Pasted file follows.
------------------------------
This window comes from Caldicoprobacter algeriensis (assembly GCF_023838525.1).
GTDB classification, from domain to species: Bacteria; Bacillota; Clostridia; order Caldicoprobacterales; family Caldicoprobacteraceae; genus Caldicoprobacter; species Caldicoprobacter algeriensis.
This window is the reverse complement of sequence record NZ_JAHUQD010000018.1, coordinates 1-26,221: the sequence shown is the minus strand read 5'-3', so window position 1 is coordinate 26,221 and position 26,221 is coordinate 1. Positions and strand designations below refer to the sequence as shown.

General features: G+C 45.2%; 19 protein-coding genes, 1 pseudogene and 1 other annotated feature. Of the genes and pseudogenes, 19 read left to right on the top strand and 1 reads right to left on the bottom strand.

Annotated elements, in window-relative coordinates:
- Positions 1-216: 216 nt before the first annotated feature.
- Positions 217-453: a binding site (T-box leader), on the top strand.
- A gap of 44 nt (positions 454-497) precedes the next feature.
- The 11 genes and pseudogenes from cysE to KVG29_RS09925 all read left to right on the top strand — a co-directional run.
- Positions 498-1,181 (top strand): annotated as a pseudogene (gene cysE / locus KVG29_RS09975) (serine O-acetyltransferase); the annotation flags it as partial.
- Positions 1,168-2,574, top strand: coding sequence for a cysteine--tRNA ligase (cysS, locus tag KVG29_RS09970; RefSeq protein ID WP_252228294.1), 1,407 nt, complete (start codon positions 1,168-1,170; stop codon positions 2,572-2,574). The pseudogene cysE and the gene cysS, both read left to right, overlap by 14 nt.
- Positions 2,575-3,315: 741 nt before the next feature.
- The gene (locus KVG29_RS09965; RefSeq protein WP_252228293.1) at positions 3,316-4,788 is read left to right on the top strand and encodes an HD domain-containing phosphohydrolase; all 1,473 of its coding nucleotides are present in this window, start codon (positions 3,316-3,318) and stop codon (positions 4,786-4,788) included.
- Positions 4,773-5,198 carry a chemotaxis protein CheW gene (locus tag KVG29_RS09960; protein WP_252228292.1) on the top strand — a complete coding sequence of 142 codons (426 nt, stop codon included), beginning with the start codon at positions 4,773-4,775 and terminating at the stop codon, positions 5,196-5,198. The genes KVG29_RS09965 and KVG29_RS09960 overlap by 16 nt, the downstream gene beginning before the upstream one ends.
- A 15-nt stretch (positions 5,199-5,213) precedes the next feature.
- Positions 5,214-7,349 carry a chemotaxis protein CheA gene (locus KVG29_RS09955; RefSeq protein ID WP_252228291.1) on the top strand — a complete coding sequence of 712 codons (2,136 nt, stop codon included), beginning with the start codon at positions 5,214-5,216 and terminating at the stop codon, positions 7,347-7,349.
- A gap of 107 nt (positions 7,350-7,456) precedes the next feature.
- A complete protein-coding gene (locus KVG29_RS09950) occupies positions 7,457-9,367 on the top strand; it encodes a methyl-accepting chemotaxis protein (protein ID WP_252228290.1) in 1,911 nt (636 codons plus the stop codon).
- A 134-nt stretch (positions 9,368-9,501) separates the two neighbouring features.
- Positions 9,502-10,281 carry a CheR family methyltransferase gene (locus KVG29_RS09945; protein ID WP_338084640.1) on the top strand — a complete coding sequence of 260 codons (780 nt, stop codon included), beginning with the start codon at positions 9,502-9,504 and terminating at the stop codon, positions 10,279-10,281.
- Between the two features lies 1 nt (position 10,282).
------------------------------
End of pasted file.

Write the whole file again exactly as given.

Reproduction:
This window comes from Caldicoprobacter algeriensis (assembly GCF_023838525.1).
GTDB classification, from domain to species: Bacteria; Bacillota; Clostridia; order Caldicoprobacterales; family Caldicoprobacteraceae; genus Caldicoprobacter; species Caldicoprobacter algeriensis.
This window is the reverse complement of sequence record NZ_JAHUQD010000018.1, coordinates 1-26,221: the sequence shown is the minus strand read 5'-3', so window position 1 is coordinate 26,221 and position 26,221 is coordinate 1. Positions and strand designations below refer to the sequence as shown.

General features: G+C 45.2%; 19 protein-coding genes, 1 pseudogene and 1 other annotated feature. Of the genes and pseudogenes, 19 read left to right on the top strand and 1 reads right to left on the bottom strand.

Annotated elements, in window-relative coordinates:
- Positions 1-216: 216 nt before the first annotated feature.
- Positions 217-453: a binding site (T-box leader), on the top strand.
- A gap of 44 nt (positions 454-497) precedes the next feature.
- The 11 genes and pseudogenes from cysE to KVG29_RS09925 all read left to right on the top strand — a co-directional run.
- Positions 498-1,181 (top strand): annotated as a pseudogene (gene cysE / locus KVG29_RS09975) (serine O-acetyltransferase); the annotation flags it as partial.
- Positions 1,168-2,574, top strand: coding sequence for a cysteine--tRNA ligase (cysS, locus tag KVG29_RS09970; RefSeq protein ID WP_252228294.1), 1,407 nt, complete (start codon positions 1,168-1,170; stop codon positions 2,572-2,574). The pseudogene cysE and the gene cysS, both read left to right, overlap by 14 nt.
- Positions 2,575-3,315: 741 nt before the next feature.
- The gene (locus KVG29_RS09965; RefSeq protein WP_252228293.1) at positions 3,316-4,788 is read left to right on the top strand and encodes an HD domain-containing phosphohydrolase; all 1,473 of its coding nucleotides are present in this window, start codon (positions 3,316-3,318) and stop codon (positions 4,786-4,788) included.
- Positions 4,773-5,198 carry a chemotaxis protein CheW gene (locus tag KVG29_RS09960; protein WP_252228292.1) on the top strand — a complete coding sequence of 142 codons (426 nt, stop codon included), beginning with the start codon at positions 4,773-4,775 and terminating at the stop codon, positions 5,196-5,198. The genes KVG29_RS09965 and KVG29_RS09960 overlap by 16 nt, the downstream gene beginning before the upstream one ends.
- A 15-nt stretch (positions 5,199-5,213) precedes the next feature.
- Positions 5,214-7,349 carry a chemotaxis protein CheA gene (locus KVG29_RS09955; RefSeq protein ID WP_252228291.1) on the top strand — a complete coding sequence of 712 codons (2,136 nt, stop codon included), beginning with the start codon at positions 5,214-5,216 and terminating at the stop codon, positions 7,347-7,349.
- A gap of 107 nt (positions 7,350-7,456) precedes the next feature.
- A complete protein-coding gene (locus KVG29_RS09950) occupies positions 7,457-9,367 on the top strand; it encodes a methyl-accepting chemotaxis protein (protein ID WP_252228290.1) in 1,911 nt (636 codons plus the stop codon).
- A 134-nt stretch (positions 9,368-9,501) separates the two neighbouring features.
- Positions 9,502-10,281 carry a CheR family methyltransferase gene (locus KVG29_RS09945; protein ID WP_338084640.1) on the top strand — a complete coding sequence of 260 codons (780 nt, stop codon included), beginning with the start codon at positions 9,502-9,504 and terminating at the stop codon, positions 10,279-10,281.
- Between the two features lies 1 nt (position 10,282).